• Dibol

        Matt: Plain and simple, had Microsoft maintained its policies, your gaming library will vanish whenever Microsoft feels it’s too inconvenient to keep those services running when they create their next new systems. I’ve avoided multiplayer-focused games like the plague because of artificial time limits involved with the multiplayer. I’ve seen nothing but dead communities when I tried to play Tom Clancy franchises in the $20 range. Then you also have situations like Halo 2. That game’s multiplayer only lasted for 8 years by the time Microsoft pulled the plug for the original Xbox Live. “Want to play Halo 5 and 6’s campaigns ten years from now. We already shut down the servers by then, so fuck you!” Seriously. Would you waste $500 on a console that loses all access to your entire gaming library when the manufacturer decides to shut down the servers? Servers cost money, and knowing EA’s practices of not supporting older titles, Microsoft could easily copy them.

        That’s pretty much why everyone was up in arms about the mandatory internet connection. You have ISP problems with data caps and/or maintenance downtime, your local geographical locations may not permit 24/7 internet connection (especially military personnel).

      • shockwaver

        I preordered the Xbox on day one, and the PS4 too – so my objections were always more of an academic thing then “I hate this so much you won’t get my money”. I was really hoping for digital download sales – especially of older games as the console life cycle went on (like Steam). Games I wouldn’t pick up for $60, but would be happy to drop $20 on.

        I’m hoping that they will give the disk based games the same treatment as they get now – but give the digital download games the treatment they were offering before.

  • mattna

    I also would like to point out that he has an eye hooked up watching him game. Which means his console cost $500. SO MUCH CHOICE THIS GENERATION.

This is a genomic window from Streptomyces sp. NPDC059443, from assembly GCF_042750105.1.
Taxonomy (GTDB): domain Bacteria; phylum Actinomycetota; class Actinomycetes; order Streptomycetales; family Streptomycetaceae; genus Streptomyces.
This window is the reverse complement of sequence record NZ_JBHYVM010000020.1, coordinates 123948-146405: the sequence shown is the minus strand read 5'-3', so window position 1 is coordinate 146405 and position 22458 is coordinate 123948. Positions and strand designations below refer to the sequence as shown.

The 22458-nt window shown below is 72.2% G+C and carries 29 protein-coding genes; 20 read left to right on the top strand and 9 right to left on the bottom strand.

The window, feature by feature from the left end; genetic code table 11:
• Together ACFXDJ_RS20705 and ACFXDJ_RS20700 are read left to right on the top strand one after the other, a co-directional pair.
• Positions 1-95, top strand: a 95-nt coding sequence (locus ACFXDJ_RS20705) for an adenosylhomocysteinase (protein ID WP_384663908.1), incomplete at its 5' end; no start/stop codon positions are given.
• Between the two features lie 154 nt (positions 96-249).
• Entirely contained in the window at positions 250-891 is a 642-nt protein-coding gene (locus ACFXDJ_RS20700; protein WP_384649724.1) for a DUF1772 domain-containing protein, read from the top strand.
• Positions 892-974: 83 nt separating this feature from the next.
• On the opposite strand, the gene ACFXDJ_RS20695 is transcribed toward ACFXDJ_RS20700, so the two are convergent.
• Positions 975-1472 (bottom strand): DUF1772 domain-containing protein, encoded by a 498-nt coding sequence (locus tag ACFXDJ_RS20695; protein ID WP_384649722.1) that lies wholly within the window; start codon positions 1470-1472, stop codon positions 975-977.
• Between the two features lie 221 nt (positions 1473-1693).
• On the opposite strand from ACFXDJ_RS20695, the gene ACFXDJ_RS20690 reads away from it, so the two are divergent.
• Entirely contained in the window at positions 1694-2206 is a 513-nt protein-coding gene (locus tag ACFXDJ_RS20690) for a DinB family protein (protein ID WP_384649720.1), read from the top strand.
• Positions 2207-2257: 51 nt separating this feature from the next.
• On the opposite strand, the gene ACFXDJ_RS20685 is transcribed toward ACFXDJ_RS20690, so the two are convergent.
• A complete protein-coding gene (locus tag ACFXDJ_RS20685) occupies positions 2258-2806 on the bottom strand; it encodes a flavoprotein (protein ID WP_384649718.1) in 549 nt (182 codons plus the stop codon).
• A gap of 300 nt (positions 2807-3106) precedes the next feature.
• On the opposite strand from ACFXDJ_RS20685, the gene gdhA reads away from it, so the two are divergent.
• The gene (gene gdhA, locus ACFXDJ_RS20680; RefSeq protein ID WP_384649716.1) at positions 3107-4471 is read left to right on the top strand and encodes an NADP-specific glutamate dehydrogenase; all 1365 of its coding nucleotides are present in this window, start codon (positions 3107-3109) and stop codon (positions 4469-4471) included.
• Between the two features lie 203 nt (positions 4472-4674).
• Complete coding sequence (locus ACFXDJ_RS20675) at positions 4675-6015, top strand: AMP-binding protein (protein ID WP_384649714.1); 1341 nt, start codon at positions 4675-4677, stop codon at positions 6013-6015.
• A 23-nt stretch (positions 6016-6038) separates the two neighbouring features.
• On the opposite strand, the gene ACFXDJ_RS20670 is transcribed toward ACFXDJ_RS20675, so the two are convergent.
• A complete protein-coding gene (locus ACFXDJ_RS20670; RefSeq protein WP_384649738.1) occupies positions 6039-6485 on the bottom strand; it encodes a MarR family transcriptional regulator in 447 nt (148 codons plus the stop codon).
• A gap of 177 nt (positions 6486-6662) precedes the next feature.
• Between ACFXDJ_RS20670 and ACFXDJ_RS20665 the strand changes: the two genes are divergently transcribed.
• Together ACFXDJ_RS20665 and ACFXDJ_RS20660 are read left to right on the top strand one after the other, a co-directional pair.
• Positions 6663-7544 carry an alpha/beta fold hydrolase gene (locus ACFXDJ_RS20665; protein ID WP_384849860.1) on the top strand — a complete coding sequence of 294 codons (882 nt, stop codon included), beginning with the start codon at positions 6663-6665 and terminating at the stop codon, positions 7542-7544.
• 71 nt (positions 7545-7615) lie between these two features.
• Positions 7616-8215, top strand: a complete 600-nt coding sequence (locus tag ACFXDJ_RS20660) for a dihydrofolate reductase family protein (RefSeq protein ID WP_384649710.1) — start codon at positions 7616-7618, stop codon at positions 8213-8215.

• Derek Baker

    Thanks for the indirect shout out in your article Scott.

    This may come as a shock to some of the NA crew that I have texted extensively in the past few weeks about the Xbox One, but this doesn’t really seem like a win. Sure, I hate DRM and am of the opinion that the fight against piracy is akin to the war on drugs. I also had the concerns regarding my entire digital library of games being rendered useless if servers were shutdown or that inability to use the product I purchased if there was an internet outage. I am also afraid of change. Change is what the gaming industry needs and
    most of my personal argument against the Xbox One was based on my situation. Microsoft wants to change the way we use our consoles and how we interact in our living rooms. I get it, but I also only have access to my living room 6 months of the year. I still want to see
    the Xbox One teams vision of the future. Sony offered what I wanted/needed out of a console to continue traveling with a gaming system and that’s great but it just feels too much like a rehashing of the current gen with a bigger engine and knobby tires. I do hope
    that as the next gen cycle continues Microsoft spoon feeds the mob the vision they had for our living rooms. I also hope that the one lesson Microsoft learns from this console cycle is to have the entire team up to standards and sell a unified positive message for their vision of the future. But what do I know, I’m just a dumb pilot.